Dr Ginni Mansberg was voted most trusted Australian Healthcare professional in 2022
Winter is notorious for wreaking havoc on the skin, often leaving people with dry, red, and sometimes irritated skin.
Most of us have experienced this not-very-fun trio of skin issues during winter. In fact, according to ESK’s (Evidence Skincare) data (from Australia), these three concerns (dry, red, and irritated skin) peak in August and September and are at their lowest between December and February.
Redness peaks as a concern for about 60% of users (vs 50% in summer), sensitivity at 39% (vs. 27% in summer), and dry skin at 29% (vs. 19% in summer).
Not surprisingly, there is a strong link between these skin concerns, often exacerbated by our habits in winter (more on that later). Additionally, the lack of sunlight exposure during winter can lead to a decrease in vitamin D levels, which can also impact the health of your skin.
Why does skin go dry, red, and sensitive during winter?
Winter skin often has a compromised skin barrier, which makes it drier, more sensitive, and often results in redness (an inflammatory response). In winter, the air tends to be drier and colder, which can have a significant impact on your skin. The cold temperatures and low humidity levels can cause your skin to lose moisture and become dry, itchy, and flaky. This can be particularly problematic for people who already have dry or sensitive skin. Add in heaters in the rooms you sit in and with wind, winter can be absolutely brutal on the skin.
How can we combat these changes?
There are several tricks to looking after skin in winter conditions:
Protect your skin from UV rays: Given that UVA (ageing rays) are present in winter, too, that means protecting your skin every day, year-round. UVA are there from sun up to sun down and they also penetrate glass. Given that UV exposure is estimated to account for 80% of premature skin ageing, a broad-spectrum sunscreen should be the cornerstone of every skincare regime.
Avoid showers or baths that are too hot: While taking a hot shower or bath can feel like the only thing you want to do in winter, it can unfortunately have negative effects on the skin. When water is too hot, it can remove the natural oils and moisture from the skin, leaving it dry, itchy, and irritated. The heat can also cause the blood vessels in the skin to dilate, which can lead to redness, inflammation, and a burning or stinging sensation. The same goes for spending too long in front of a heater. If your skin does feel like it has a damaged barrier function, look to products that are going to nourish and repair irritable and dry skin, such as E.S.K’s Repair Plus, which has just been revamped with added Panthenol (provitamin B5) and Squalane to increase hydration and skin calming properties.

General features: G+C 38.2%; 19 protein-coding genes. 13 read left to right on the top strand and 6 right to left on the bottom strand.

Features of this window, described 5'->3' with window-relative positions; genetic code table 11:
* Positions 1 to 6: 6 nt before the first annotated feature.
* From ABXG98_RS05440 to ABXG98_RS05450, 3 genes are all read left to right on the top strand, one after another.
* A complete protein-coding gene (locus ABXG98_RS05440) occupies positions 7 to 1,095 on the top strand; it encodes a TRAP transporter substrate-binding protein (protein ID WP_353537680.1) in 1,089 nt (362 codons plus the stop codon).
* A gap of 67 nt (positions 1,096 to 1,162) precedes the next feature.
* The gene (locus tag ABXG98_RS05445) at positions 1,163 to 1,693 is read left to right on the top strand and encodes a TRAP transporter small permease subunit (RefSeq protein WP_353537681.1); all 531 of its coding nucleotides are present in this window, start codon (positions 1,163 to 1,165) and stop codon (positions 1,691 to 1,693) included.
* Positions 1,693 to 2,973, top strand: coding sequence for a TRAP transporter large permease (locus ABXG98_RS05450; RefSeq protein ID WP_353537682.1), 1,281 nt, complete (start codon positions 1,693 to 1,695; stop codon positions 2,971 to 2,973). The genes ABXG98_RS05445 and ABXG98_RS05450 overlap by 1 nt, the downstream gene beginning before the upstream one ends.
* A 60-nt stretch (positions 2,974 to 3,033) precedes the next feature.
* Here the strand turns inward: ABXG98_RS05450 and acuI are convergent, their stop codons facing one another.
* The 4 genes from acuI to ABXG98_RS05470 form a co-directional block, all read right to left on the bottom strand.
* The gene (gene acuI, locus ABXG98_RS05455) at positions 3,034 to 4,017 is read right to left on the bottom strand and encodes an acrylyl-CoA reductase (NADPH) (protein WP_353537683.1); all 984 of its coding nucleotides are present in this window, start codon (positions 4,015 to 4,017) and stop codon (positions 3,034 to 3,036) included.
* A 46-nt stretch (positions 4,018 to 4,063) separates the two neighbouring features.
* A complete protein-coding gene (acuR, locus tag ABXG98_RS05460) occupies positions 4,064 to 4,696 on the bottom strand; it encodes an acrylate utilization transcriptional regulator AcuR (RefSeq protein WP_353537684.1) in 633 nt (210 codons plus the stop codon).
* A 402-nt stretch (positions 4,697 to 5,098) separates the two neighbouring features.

Avoid putting things on the skin that can irritate or dry it out: The most common culprit is soap (because of its high pH), but there’s a host of other products and ingredients that can dry skin out. Hint: Tight and red skin is never a good thing. If you are using a product that feels like it takes off layers of your face, put it down immediately. While it might make you feel like you’ve cleansed thoroughly, it’s actually doing more harm than good. Instead of soap or harsh stripping products, opt for a gentle cleanser such as E.S.K’s Calming Cleanser. This is a soap-free face wash that gives your skin a gentle yet thorough wash without stripping it of its natural oils.
Use moisturising ingredients that help the skin to retain water: There are three types of moisturising ingredients that can either attract water (humectant), form a smooth film on the skin (emollient), or block water loss from the skin (occlusive). In winter, you will need a ‘heavier’ moisturiser, which has more emollients and occlusive ingredients. ‘Heavier’ is not a scientific term, but often you can feel whether a moisturiser sticks around for a while after application (heavy) or it feels like there is nothing there. Not the most scientific way of choosing a moisturiser for winter, but practically, it usually works. These moisturising products may come in the form of creams or oils. The form doesn’t matter, only the function does. Use ingredients that help the skin improve its natural ability to retain more moisture such as lactic acid, gluconolactone, and Vitamin B3.
Drink plenty of water and eat a balanced diet: These simple things can also help keep your skin healthy and hydrated.
Dr Ginni Mansberg is an Australian doctor who was voted most trusted Australian Healthcare professional in 2022. She has a passion for making medical evidence accessible to all and campaigns against dubious health claims that prey on people’s insecurities and their wallets. These passions were the driving force behind her co-founding Evidence Skincare (ESK), an Australian skincare brand that, as the name suggests, is based on evidence for real results. Dr Ginni is the author of The M Word, the ground-breaking, best-selling book on menopause, Save your Brain and The New Teen Age. She is a podcast host with her popular Help I Have a Teenager podcast on Mamamia network.
By Dr Ginni Mansberg, Co-Founder of Evidence Skincare